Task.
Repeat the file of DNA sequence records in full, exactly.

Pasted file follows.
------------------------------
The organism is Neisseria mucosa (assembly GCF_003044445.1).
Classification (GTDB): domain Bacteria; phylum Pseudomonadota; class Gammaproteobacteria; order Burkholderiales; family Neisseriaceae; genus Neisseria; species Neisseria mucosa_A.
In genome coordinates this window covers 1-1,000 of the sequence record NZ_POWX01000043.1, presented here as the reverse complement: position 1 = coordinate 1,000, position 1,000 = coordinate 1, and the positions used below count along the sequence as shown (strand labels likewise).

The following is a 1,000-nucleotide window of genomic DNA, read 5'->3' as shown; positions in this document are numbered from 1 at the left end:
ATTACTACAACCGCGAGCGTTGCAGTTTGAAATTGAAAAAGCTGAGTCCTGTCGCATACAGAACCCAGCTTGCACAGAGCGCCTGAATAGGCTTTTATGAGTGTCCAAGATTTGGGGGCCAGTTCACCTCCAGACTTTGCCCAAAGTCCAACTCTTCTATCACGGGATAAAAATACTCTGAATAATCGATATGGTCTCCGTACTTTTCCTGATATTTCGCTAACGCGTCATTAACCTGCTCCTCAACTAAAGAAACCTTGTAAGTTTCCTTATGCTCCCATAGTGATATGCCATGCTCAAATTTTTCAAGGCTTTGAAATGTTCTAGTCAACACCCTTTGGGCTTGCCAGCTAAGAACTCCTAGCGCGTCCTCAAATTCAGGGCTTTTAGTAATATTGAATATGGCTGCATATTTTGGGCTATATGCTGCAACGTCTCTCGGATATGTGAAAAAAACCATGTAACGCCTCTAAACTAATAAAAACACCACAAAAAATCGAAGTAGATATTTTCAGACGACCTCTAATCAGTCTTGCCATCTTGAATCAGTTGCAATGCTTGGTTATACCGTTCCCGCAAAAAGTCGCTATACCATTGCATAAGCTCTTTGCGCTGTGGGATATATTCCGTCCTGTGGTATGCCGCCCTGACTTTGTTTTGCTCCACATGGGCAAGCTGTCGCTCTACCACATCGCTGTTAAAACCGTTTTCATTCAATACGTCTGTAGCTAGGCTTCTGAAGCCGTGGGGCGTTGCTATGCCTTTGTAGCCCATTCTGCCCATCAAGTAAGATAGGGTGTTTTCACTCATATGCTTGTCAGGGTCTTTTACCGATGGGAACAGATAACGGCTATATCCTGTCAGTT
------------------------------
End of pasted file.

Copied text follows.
The organism is Neisseria mucosa (assembly GCF_003044445.1).
Classification (GTDB): domain Bacteria; phylum Pseudomonadota; class Gammaproteobacteria; order Burkholderiales; family Neisseriaceae; genus Neisseria; species Neisseria mucosa_A.
In genome coordinates this window covers 1-1,000 of the sequence record NZ_POWX01000043.1, presented here as the reverse complement: position 1 = coordinate 1,000, position 1,000 = coordinate 1, and the positions used below count along the sequence as shown (strand labels likewise).

The following is a 1,000-nucleotide window of genomic DNA, read 5'->3' as shown; positions in this document are numbered from 1 at the left end:
ATTACTACAACCGCGAGCGTTGCAGTTTGAAATTGAAAAAGCTGAGTCCTGTCGCATACAGAACCCAGCTTGCACAGAGCGCCTGAATAGGCTTTTATGAGTGTCCAAGATTTGGGGGCCAGTTCACCTCCAGACTTTGCCCAAAGTCCAACTCTTCTATCACGGGATAAAAATACTCTGAATAATCGATATGGTCTCCGTACTTTTCCTGATATTTCGCTAACGCGTCATTAACCTGCTCCTCAACTAAAGAAACCTTGTAAGTTTCCTTATGCTCCCATAGTGATATGCCATGCTCAAATTTTTCAAGGCTTTGAAATGTTCTAGTCAACACCCTTTGGGCTTGCCAGCTAAGAACTCCTAGCGCGTCCTCAAATTCAGGGCTTTTAGTAATATTGAATATGGCTGCATATTTTGGGCTATATGCTGCAACGTCTCTCGGATATGTGAAAAAAACCATGTAACGCCTCTAAACTAATAAAAACACCACAAAAAATCGAAGTAGATATTTTCAGACGACCTCTAATCAGTCTTGCCATCTTGAATCAGTTGCAATGCTTGGTTATACCGTTCCCGCAAAAAGTCGCTATACCATTGCATAAGCTCTTTGCGCTGTGGGATATATTCCGTCCTGTGGTATGCCGCCCTGACTTTGTTTTGCTCCACATGGGCAAGCTGTCGCTCTACCACATCGCTGTTAAAACCGTTTTCATTCAATACGTCTGTAGCTAGGCTTCTGAAGCCGTGGGGCGTTGCTATGCCTTTGTAGCCCATTCTGCCCATCAAGTAAGATAGGGTGTTTTCACTCATATGCTTGTCAGGGTCTTTTACCGATGGGAACAGATAACGGCTATATCCTGTCAGTT